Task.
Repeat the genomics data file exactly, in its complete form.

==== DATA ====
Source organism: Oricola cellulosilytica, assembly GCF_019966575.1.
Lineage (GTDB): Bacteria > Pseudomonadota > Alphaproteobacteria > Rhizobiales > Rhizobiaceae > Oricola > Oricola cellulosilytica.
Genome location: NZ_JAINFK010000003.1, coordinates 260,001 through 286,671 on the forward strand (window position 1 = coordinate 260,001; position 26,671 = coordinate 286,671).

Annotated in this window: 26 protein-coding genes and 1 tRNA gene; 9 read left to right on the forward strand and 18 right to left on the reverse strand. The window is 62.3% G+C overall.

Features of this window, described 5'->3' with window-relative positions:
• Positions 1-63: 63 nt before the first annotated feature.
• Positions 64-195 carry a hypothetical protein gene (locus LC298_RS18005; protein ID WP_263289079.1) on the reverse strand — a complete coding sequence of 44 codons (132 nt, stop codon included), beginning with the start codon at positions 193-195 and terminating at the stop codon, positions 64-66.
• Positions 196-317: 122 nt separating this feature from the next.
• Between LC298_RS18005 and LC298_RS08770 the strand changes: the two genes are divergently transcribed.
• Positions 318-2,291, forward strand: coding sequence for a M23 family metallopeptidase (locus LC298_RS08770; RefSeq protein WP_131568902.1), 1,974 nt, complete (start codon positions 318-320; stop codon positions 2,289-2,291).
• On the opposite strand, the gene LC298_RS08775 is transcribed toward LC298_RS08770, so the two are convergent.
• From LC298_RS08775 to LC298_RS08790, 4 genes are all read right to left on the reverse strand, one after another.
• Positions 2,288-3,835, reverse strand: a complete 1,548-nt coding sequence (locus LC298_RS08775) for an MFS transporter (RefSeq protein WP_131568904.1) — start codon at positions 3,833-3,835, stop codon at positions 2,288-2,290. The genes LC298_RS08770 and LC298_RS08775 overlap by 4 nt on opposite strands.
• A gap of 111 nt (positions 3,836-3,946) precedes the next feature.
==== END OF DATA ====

Source organism: Oricola cellulosilytica, assembly GCF_019966575.1.
Lineage (GTDB): Bacteria > Pseudomonadota > Alphaproteobacteria > Rhizobiales > Rhizobiaceae > Oricola > Oricola cellulosilytica.
Genome location: NZ_JAINFK010000003.1, coordinates 260,001 through 286,671 on the forward strand (window position 1 = coordinate 260,001; position 26,671 = coordinate 286,671).

Annotated in this window: 26 protein-coding genes and 1 tRNA gene; 9 read left to right on the forward strand and 18 right to left on the reverse strand. The window is 62.3% G+C overall.

Features of this window, described 5'->3' with window-relative positions:
• Positions 1-63: 63 nt before the first annotated feature.
• Positions 64-195 carry a hypothetical protein gene (locus LC298_RS18005; protein ID WP_263289079.1) on the reverse strand — a complete coding sequence of 44 codons (132 nt, stop codon included), beginning with the start codon at positions 193-195 and terminating at the stop codon, positions 64-66.
• Positions 196-317: 122 nt separating this feature from the next.
• Between LC298_RS18005 and LC298_RS08770 the strand changes: the two genes are divergently transcribed.
• Positions 318-2,291, forward strand: coding sequence for a M23 family metallopeptidase (locus LC298_RS08770; RefSeq protein WP_131568902.1), 1,974 nt, complete (start codon positions 318-320; stop codon positions 2,289-2,291).
• On the opposite strand, the gene LC298_RS08775 is transcribed toward LC298_RS08770, so the two are convergent.
• From LC298_RS08775 to LC298_RS08790, 4 genes are all read right to left on the reverse strand, one after another.
• Positions 2,288-3,835, reverse strand: a complete 1,548-nt coding sequence (locus LC298_RS08775) for an MFS transporter (RefSeq protein WP_131568904.1) — start codon at positions 3,833-3,835, stop codon at positions 2,288-2,290. The genes LC298_RS08770 and LC298_RS08775 overlap by 4 nt on opposite strands.
• A gap of 111 nt (positions 3,836-3,946) precedes the next feature.